I've been doing some research lately about the "radical lawyer" and civil rights activist William Kunstler. He was a charismatic guy known for his controversial clients like Martin Luther King, Jr., Malcolm X, Stokely Carmichael, The Chicago 7 and Jack Rubey. I came across a great excerpt from his autobiography and also a clip of him giving a speech at a 1995 college graduation. Something he said in both of these struck me and I wanted to share it with you.
He was talking about the moments in his life when he had to decide whether or not to take on an unpopular cause or client. Then he mentioned Michelangelo's statue of David. He shared that he kept a picture of this particular statue of David near his desk in his law office. He explained how it is the only representation in art of David BEFORE he kills Goliath. All the rest - the paintings and Donatello's bronze statue - show David standing with the severed head of Goliath, AFTER he has already defeated the giant.
Kunstler said, "Michelangelo is saying, across these four centuries, that every person's life has a moment when you're thinking of doing something that will jeopardize yourself. And if you don't do it, no one will be the wiser that you even thought of it. So, it's easy to get out of it. And that's what David is doing right there. He's got the rock in the right hand, the sling over the left shoulder, and he's saying, "Do I dare, do I dare?"
"It is a moment that occurs often in my life. Every time I decide to take on a Larry Davis or a Yusef Salaam, I make a choice. While I'm hardly comparing myself to David, my choice is whether to take on the giant or to let it slide. No one will know. When I choose, I choose what I believe is the right thing, despite the odds against it. Over the years, my David moments have come more frequently. Do I dare? Do I dare? I usually do when I can take on the system or when I believe that a certain defendant won't get a fair trial... I hope many of you, or at least a significant few, will dare when the time comes, if it hasn't come already."
The next day after reading this, I had a conversation with my sweetie, Chris. He told me that he'd just experienced something similar the night before driving home late from a gig. There was a car in front of him that kept swerving into the break down lane and then across the double yellow lines. At first he thought they might be drifting because they were texting while driving - but the driving got much worse.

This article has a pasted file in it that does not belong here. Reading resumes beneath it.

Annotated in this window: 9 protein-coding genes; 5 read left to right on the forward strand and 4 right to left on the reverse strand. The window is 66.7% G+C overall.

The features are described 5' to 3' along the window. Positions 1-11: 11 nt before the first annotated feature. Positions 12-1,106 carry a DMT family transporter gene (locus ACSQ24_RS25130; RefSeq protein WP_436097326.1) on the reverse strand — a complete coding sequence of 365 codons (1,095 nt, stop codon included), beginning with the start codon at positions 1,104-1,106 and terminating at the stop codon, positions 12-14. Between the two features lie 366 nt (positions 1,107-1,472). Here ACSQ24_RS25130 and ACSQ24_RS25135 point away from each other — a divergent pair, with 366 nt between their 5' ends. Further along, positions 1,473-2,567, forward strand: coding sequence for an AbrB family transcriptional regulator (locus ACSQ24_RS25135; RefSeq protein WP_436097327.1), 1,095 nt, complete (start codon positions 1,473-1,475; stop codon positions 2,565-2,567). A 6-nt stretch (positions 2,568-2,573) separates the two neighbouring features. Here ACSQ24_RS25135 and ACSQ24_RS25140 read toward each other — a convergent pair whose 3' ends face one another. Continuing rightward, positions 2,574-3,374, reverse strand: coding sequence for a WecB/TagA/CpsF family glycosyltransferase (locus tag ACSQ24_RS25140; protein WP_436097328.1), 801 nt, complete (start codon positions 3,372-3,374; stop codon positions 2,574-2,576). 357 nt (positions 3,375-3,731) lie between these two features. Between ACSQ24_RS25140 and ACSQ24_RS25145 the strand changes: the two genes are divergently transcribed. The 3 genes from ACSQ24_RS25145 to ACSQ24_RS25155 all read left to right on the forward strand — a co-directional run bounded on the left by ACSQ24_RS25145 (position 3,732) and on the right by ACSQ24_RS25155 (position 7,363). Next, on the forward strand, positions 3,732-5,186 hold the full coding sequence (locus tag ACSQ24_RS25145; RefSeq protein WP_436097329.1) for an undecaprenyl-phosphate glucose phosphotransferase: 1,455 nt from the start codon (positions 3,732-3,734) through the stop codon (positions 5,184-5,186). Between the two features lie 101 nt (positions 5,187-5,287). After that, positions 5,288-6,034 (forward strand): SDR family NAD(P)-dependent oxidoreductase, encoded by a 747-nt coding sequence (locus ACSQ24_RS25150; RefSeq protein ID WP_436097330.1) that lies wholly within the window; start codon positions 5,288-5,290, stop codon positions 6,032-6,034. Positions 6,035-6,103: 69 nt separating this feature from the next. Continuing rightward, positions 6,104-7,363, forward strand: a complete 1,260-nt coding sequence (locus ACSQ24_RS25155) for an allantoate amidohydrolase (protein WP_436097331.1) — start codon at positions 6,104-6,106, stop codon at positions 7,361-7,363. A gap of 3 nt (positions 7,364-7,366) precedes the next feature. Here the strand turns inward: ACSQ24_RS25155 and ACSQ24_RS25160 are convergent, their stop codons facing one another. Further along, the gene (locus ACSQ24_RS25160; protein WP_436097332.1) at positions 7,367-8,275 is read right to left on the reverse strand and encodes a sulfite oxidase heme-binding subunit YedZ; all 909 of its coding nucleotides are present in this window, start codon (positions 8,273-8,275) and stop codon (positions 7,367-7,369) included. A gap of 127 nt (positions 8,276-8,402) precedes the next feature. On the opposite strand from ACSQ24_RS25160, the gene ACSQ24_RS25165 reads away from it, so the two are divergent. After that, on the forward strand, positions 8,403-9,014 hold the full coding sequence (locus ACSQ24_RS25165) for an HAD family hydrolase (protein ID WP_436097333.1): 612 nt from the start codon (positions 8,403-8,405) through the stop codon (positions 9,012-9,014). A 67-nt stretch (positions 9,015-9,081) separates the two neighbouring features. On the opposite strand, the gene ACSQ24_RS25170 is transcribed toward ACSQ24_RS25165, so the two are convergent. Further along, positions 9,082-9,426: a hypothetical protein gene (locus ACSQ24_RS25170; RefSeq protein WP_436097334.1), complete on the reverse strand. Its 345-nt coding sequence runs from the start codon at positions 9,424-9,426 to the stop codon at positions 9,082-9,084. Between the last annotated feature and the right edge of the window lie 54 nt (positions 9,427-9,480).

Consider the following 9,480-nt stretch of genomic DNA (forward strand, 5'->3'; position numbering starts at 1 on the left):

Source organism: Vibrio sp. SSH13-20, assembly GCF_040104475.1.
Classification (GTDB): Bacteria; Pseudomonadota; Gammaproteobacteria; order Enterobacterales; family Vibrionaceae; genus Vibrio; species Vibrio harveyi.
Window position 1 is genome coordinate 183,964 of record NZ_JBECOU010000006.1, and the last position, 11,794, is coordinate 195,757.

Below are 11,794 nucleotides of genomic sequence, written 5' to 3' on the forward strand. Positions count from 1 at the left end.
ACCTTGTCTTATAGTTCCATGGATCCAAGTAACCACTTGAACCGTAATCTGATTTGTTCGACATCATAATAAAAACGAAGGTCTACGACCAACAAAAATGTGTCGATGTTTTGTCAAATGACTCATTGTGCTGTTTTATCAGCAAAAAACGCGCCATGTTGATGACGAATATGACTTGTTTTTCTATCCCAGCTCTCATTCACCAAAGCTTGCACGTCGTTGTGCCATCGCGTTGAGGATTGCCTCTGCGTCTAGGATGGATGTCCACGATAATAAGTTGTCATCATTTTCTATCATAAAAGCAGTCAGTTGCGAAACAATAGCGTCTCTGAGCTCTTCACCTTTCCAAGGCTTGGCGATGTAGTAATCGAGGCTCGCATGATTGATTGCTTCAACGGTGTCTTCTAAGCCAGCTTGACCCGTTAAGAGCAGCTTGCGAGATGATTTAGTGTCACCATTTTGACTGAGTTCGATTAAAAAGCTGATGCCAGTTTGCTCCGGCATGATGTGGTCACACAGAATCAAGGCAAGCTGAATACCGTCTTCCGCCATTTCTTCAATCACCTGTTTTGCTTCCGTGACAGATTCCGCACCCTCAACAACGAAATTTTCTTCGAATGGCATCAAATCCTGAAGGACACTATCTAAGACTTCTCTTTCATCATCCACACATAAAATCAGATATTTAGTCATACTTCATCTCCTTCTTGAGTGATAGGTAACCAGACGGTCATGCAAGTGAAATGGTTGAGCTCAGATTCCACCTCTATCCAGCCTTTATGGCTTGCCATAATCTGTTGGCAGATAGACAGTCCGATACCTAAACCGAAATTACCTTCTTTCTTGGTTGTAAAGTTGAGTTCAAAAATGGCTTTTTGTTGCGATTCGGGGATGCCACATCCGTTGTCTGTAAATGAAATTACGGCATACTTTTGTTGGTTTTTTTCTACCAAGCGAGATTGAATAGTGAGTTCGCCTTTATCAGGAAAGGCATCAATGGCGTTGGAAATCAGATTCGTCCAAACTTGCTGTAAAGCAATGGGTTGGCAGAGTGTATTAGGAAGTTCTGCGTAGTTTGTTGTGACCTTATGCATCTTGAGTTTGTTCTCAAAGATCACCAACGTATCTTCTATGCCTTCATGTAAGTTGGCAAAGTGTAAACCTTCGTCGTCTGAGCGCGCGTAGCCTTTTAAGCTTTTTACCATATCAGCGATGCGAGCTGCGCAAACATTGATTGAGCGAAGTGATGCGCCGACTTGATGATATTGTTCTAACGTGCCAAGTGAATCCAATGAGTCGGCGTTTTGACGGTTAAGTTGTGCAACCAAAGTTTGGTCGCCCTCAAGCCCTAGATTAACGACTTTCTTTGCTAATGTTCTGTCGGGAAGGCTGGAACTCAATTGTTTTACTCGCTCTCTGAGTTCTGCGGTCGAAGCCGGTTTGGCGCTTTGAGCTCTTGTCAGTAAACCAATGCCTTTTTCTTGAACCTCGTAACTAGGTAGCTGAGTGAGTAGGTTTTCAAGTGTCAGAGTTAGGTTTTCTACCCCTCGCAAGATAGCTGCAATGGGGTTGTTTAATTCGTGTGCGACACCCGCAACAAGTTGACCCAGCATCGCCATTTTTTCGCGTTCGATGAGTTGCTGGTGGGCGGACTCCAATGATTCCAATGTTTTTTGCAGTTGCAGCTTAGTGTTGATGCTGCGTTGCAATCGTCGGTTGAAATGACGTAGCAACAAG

At that point - he had to make a decision. Do I call the cops and report a suspected drunk driver or just ignore it and go about my business? It didn't take him long to choose. After a mile, he called 911 and told them what he was witnessing.
The next day he got a thank you call from the police station. They'd found the driver, pulled them over and arrested them. Not only were they dangerously drunk and under the influence of drugs but they'd also had their baby in the car with them!
I read somewhere that - "Heroes, even humble ones, are ordinary people who overcome their fear to perform an act that is later regarded as heroic or courageous."
We are all going to have moments in our life (some big and some small) when we see something going on - at the grocery store, in someone's yard, in our community or even the larger world - that we know in our hearts isn't right. The question is - what are you going to do about it?
The Universe is giving us an opportunity to make a difference. A chance to gently intervene or boldly stand up for what we believe in. To speak up for those who have no voice. To right a wrong, to say no to a bully, to protect the Earth, to call the authorities about suspected domestic violence, an abused animal or neglected children.
These moments will not always offer easy choices. And they're not always going to be popular decisions. But when the time comes and you bear witness to a prejudice, an injustice or some other act of violence or cruelty - I hope that many of you, or at least a significant few, will dare.